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Week In Politics: A Deal On Ukraine And Health Care Numbers


And we're joined now by our regular Friday political observers, columnists E.J. Dionne of The Washington Post and Brookings Institution. Hey there, E.J.

E.J. DIONNE: Hey, good to be with you.

CORNISH: And David Brooks of The New York Times. Hi there, David.

DAVID BROOKS: Good to be with you.

CORNISH: You guys are both speaking with me from New York. Quickly, about the Keystone pipeline, just about everyone in that story saying this is political. I feel like I should ask you. Is it political, and if so, is this a good or bad move?

BROOKS: Well, I'd say it's nakedly political. It's a bad move. I think the president knows it's a bad move. He's been waiting for years to find the politically opportune time to approve it. I suspect he's going to do it after the midterms. But it's worth remembering that 65 percent of Americans think this is a good idea. Only 22 percent oppose, so it's just about rallying the base.

DIONNE: I think it is obviously a political decision. I think the problem is that the people who feel very strongly about this are environmentalists who Democrats need to turn out this fall. The Democrats can't afford not to have any piece of their base demobilized, and so it's not surprising the president keeps putting this off. Maybe he'll postpone it until 2017.

CORNISH: Now, other domestic news. Yesterday President Obama popped into the White House briefing to make some boasts about the Affordable Care Act. The act has topped 8 million people signed up, 35 percent of them under the age of 35. The president said that this should end the debate.

PRESIDENT BARACK OBAMA: The point is the repeal debate is and should be over. The Affordable Care Act is working and I know the American people don't want us spending the next two and a half years refighting the settled political battles of the last five year.

CORNISH: All right. So between these numbers and the resignation of Kathleen Sebelius, is the White House effectively hitting the reset button, E.J.?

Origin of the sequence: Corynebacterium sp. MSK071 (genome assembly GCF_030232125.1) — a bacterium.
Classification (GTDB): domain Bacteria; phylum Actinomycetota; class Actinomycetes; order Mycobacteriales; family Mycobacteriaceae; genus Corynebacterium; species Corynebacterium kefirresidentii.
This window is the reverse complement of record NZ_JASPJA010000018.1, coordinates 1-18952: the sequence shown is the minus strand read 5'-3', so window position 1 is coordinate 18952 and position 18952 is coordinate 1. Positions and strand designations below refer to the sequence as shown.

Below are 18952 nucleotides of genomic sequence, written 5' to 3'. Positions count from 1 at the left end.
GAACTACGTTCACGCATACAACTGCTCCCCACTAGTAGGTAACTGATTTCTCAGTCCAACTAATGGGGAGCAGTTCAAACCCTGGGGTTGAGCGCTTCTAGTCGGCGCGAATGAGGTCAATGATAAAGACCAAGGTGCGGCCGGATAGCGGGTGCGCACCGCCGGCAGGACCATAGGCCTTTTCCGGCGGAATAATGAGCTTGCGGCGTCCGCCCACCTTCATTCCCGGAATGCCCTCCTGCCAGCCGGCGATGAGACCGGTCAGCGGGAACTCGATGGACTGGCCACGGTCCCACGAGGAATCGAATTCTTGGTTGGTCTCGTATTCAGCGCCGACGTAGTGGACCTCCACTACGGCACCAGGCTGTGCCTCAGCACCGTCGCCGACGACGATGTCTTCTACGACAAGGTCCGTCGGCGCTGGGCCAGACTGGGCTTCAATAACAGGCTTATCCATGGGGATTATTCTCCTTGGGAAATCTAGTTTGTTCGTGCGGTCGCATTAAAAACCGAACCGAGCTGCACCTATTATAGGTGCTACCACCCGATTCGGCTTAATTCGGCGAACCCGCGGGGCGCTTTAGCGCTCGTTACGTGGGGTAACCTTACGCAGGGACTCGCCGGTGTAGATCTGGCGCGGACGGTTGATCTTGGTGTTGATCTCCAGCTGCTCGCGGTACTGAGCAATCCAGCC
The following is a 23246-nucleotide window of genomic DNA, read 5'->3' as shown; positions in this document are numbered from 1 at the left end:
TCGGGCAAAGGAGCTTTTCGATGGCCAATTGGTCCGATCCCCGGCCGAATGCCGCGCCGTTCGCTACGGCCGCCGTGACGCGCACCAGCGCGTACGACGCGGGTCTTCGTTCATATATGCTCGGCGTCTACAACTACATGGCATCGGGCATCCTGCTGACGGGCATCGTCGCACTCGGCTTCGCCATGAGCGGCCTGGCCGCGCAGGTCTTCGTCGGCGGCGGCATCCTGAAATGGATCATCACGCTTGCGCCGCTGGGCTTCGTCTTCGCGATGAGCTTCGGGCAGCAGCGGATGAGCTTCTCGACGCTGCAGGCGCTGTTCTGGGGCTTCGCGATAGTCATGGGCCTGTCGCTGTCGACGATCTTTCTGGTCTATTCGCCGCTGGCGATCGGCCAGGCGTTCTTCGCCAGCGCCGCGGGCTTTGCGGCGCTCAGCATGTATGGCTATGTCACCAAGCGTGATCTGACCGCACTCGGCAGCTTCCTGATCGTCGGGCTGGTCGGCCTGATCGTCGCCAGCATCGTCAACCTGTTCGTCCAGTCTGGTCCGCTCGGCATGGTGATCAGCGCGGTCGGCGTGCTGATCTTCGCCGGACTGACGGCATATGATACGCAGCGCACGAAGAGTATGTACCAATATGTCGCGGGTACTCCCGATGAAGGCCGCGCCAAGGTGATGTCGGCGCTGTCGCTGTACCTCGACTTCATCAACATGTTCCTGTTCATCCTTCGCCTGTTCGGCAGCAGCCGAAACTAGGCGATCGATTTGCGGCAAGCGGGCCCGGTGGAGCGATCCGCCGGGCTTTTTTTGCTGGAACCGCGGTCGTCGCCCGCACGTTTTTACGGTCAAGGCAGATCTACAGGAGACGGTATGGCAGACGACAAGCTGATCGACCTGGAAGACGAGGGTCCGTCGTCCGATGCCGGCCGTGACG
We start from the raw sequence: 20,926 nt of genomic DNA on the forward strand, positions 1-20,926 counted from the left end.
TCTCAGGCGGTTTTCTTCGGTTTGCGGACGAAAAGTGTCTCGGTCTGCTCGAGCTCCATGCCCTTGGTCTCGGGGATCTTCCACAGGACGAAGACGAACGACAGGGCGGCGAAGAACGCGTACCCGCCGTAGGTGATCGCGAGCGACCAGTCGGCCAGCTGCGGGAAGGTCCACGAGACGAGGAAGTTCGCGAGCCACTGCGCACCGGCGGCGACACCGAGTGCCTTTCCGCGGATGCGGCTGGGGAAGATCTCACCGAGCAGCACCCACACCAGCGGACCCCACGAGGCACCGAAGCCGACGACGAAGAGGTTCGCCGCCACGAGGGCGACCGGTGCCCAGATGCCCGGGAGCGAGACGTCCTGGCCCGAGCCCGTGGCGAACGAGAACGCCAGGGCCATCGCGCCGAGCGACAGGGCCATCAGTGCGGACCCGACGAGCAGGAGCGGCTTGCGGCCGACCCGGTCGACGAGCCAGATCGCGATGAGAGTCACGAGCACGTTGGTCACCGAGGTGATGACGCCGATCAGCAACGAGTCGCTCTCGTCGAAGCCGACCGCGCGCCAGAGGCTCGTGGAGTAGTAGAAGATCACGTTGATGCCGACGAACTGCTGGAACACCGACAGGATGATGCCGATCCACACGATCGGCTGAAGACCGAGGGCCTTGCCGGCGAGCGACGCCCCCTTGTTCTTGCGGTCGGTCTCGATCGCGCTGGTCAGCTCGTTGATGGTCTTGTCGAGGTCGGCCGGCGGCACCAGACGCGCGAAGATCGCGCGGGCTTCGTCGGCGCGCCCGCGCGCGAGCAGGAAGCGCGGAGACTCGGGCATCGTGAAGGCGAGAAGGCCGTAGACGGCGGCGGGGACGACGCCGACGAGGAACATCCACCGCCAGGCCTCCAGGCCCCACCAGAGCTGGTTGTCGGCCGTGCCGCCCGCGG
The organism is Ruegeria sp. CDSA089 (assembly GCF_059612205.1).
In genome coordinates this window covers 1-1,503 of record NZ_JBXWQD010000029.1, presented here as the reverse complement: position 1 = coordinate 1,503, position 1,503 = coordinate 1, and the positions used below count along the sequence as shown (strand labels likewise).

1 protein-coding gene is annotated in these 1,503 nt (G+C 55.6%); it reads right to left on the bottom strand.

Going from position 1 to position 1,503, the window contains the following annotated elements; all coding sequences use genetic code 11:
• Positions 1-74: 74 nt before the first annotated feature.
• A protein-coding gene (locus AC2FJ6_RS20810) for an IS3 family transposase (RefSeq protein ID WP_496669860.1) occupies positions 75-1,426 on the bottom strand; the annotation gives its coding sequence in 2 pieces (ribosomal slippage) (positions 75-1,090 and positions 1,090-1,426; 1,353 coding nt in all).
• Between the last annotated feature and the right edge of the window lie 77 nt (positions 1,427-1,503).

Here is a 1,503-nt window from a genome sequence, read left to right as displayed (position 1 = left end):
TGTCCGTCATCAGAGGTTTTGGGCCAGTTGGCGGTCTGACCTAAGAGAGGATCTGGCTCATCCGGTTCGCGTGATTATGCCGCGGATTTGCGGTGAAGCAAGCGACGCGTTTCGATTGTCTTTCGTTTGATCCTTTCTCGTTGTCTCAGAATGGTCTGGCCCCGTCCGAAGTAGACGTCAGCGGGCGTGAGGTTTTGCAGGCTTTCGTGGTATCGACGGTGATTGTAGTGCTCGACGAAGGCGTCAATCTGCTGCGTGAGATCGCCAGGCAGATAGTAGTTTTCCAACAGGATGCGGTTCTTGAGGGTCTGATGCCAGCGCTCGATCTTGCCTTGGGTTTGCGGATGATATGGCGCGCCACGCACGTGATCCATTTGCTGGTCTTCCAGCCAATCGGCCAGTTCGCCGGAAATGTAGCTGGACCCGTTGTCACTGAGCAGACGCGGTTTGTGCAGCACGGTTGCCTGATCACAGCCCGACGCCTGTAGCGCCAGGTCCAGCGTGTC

DIONNE: Well, I think they're in really good shape. It was really interesting to see the president yesterday because he looked really happy and he had reason to be happy. Not only did the number of enrolled through the exchanges hit 8 million, but the age mix was actually a pretty good age mix. I know David had been talking about it and other people had feared that this would tilt toward older and sicker people. It doesn't look like it's doing that.

He also went very aggressive in a way he hadn't gone before, calling out the states, mostly Republican states, that have not picked up the Medicaid expansion. And he noted that's keeping 5 million more people from getting health insurance. But lastly, he turned to jobs and he basically told Democrats, be proud of the ACA, defend it, but let's talk about jobs and the economy.

CORNISH: David, willing to concede victory yet here? I mean, it sounds like a lot of excitement.

BROOKS: No, I'm going back to the record. I'm going back to the record, you know. There are three parts to this bill and I think the president can claim victory on part one, which is an increase insurance coverage. That was probably not the controversial part. The second part is the cost curve; reducing healthcare inflation. When healthcare cost inflation was down over the past several months, the administration was bragging that this was because of ACA.